What materials cannot be cut by a water jet cutter?
The waterjet cutter slices through iron plates and detonator tubes with ease, surpassing other cutting tools. Once hailed as omnipotent, is the waterjet cutter truly all-powerful?
What could possibly challenge its dominance in the cutting industry? And is there anything that a waterjet cutter cannot cut through?
1. Thickness Matters
Air resistance can slow down certain objects during movement in water, and waterjet is no exception. After a certain distance, the water will slow down or even disperse. At that point, you might question what can be cut, and not just that alone.
Waterjets struggle a bit with the hardest natural substance. Cutting diamonds is not a problem if you disregard time and wear, but it’s extremely cost-inefficient, akin to sawing a tree with a small knife. You wouldn’t say a knife can chop down a tree, right?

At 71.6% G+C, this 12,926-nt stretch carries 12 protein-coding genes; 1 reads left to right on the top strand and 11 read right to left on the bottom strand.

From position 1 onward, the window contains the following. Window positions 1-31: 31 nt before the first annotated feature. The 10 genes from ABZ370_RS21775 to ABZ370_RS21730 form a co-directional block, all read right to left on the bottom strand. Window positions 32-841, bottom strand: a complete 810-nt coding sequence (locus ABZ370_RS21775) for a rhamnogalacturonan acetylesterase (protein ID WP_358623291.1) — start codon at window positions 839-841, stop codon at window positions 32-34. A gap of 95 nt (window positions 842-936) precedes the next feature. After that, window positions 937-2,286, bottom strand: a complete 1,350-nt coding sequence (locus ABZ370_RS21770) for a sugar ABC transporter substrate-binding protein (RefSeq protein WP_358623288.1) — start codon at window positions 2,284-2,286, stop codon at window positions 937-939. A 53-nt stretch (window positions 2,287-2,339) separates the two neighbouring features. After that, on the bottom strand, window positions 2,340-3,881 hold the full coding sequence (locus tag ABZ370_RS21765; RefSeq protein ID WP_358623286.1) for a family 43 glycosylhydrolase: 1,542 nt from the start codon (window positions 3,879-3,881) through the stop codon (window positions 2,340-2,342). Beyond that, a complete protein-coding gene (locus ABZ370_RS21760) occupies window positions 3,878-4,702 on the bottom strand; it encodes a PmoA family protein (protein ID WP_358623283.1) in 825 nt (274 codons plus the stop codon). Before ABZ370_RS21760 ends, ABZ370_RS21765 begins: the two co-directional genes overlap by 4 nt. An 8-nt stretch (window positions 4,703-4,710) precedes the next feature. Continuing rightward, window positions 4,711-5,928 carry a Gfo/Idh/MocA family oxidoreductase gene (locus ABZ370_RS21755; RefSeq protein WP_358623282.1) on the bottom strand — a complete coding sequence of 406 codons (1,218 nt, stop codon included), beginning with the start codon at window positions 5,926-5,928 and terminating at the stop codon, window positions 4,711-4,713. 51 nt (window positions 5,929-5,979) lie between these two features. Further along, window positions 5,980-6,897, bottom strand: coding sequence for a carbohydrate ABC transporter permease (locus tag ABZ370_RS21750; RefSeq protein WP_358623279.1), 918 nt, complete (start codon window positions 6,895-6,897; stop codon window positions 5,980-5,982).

3. Chemicals that Decompose in Water
Waterjet cutting will inevitably cause water to be cut. If the water decomposes/dissolves the chemical, it’s like letting a wolf into a sheep’s pen. The final result is chaos. Therefore, you should first consider the right cutting method for different types of cuts.
4. Tempered Glass
Tempered glass is different from regular glass. Once shattered, it easily fractures completely, ending in blunt-angled glass fragments. When cutting tempered glass with a waterjet, the tempered glass will shatter instantly. The only method is to cut the glass before tempering and treating it.
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